his is more or less a newsletter for job seekers like myself. I try to find good job search strategies, bad job search strategies, pure BS and job related articles every week. So far I’ve never run short. Please pass this around. I’m not doing this for any reason other than the desire to help and communicate with other job seekers. If you have any good links or stories, especially stories please comment. If you want the story private, just put that in the comment and I will trash it and not let it post.
The Three top interview mistakes? Plan ahead, get there on time, turn off your phone, know your stuff.
On the other hand the people on the other side need to understand that shit happens no matter how well you plan, sometimes the call IS important, and nobody ever remembers every little detail no matter how much they try.
Another good piece from Mike Rowe.
I caught up with Mike recently to learn more about five of the damaging myths we’re taught today about blue collar work and workers. These myths include:
• There are no good jobs left in America
• The best path to a good job is a four-year degree
• Trade jobs are dead-end jobs
• You can’t make six figures
• There’s no room for women in the trades
The nasty secret of the job market.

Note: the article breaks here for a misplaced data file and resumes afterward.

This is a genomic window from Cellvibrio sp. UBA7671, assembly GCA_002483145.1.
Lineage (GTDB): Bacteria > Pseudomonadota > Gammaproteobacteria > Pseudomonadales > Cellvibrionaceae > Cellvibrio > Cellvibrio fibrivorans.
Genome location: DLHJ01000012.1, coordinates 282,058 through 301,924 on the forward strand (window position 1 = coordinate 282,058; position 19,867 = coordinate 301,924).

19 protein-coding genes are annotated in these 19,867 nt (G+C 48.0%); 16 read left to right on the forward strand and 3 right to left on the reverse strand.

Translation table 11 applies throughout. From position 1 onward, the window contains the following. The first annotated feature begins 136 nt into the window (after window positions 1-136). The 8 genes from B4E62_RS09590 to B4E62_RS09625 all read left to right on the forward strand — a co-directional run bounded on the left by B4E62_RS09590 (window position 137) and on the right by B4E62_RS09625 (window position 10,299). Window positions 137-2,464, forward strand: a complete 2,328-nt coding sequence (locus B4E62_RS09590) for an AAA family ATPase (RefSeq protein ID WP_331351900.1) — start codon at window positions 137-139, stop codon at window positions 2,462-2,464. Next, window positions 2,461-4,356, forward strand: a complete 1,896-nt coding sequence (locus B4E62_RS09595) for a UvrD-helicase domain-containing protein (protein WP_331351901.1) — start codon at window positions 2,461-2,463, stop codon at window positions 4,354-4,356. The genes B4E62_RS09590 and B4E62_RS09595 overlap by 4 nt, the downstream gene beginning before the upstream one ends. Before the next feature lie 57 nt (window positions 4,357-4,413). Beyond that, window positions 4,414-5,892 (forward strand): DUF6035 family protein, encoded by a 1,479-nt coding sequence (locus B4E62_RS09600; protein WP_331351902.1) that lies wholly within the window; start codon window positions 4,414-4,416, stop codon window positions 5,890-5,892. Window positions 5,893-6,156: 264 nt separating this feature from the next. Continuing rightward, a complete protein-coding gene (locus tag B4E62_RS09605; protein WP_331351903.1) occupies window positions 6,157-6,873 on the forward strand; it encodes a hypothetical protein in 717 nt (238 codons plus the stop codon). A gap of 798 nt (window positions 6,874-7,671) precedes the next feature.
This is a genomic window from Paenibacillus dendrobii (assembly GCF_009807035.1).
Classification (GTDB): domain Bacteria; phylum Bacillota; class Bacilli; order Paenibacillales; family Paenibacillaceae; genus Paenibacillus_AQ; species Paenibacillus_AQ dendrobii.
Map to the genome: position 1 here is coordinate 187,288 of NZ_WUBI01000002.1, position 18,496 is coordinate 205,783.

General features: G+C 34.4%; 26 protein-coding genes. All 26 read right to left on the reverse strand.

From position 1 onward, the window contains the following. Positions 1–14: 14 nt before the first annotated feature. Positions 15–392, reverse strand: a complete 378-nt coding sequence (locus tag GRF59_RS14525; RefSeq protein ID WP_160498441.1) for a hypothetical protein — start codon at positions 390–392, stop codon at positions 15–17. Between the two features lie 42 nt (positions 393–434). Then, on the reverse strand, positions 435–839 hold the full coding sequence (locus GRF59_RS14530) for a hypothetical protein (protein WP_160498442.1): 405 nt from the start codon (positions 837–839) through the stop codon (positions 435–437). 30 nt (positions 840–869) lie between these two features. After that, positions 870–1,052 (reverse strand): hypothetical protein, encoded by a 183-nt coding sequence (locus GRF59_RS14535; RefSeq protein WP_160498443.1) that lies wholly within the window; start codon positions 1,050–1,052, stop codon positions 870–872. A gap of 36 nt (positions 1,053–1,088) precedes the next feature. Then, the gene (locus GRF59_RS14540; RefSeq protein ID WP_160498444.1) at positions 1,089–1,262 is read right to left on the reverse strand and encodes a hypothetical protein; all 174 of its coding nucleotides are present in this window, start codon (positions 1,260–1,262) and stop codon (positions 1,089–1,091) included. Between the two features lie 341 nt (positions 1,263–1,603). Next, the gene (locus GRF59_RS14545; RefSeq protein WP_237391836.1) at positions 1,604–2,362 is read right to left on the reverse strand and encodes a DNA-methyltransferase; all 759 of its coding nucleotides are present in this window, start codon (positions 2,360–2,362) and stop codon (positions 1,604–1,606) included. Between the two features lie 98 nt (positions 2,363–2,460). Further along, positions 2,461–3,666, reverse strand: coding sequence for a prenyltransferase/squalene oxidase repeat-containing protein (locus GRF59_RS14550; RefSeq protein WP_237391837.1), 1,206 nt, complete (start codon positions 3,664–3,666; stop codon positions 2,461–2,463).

It sucks. Not that much of a secret.
Do you work for a stupid company?
1) If your company closes—ever—you might be running a stupid company.
At many companies, customer service and support is provided only during certain hours: if you call after, say, 6 p.m. Pacific Time, technical support is closed. Seriously? Does the firm really expect that none of their products are installed or used after 6 p.m.?
One of us has a medical condition that requires regular testing, with weekly calls to the global medical device manufacturer to report results. Following a recent call, a fancy brochure was sent which extolled the convenience of their new web service. Imagine our surprise when we logged on for the first time—their online service only accepts results when their East Coast U.S. offices are open. This from a firm whose tagline is “We Innovate Healthcare” and operates in nearly every country worldwide.
These sort of time-based restrictions are going to disappear at companies that successfully embrace radically changed expectations of customer service and experience.
This is not because it suddenly becomes profitable to stay open 24/7. It’s because when you compete with firms like Zappos, which operates its warehouse 24/7 even though it is not the most efficient way to do so, the notion of being “closed” will be competitive suicide.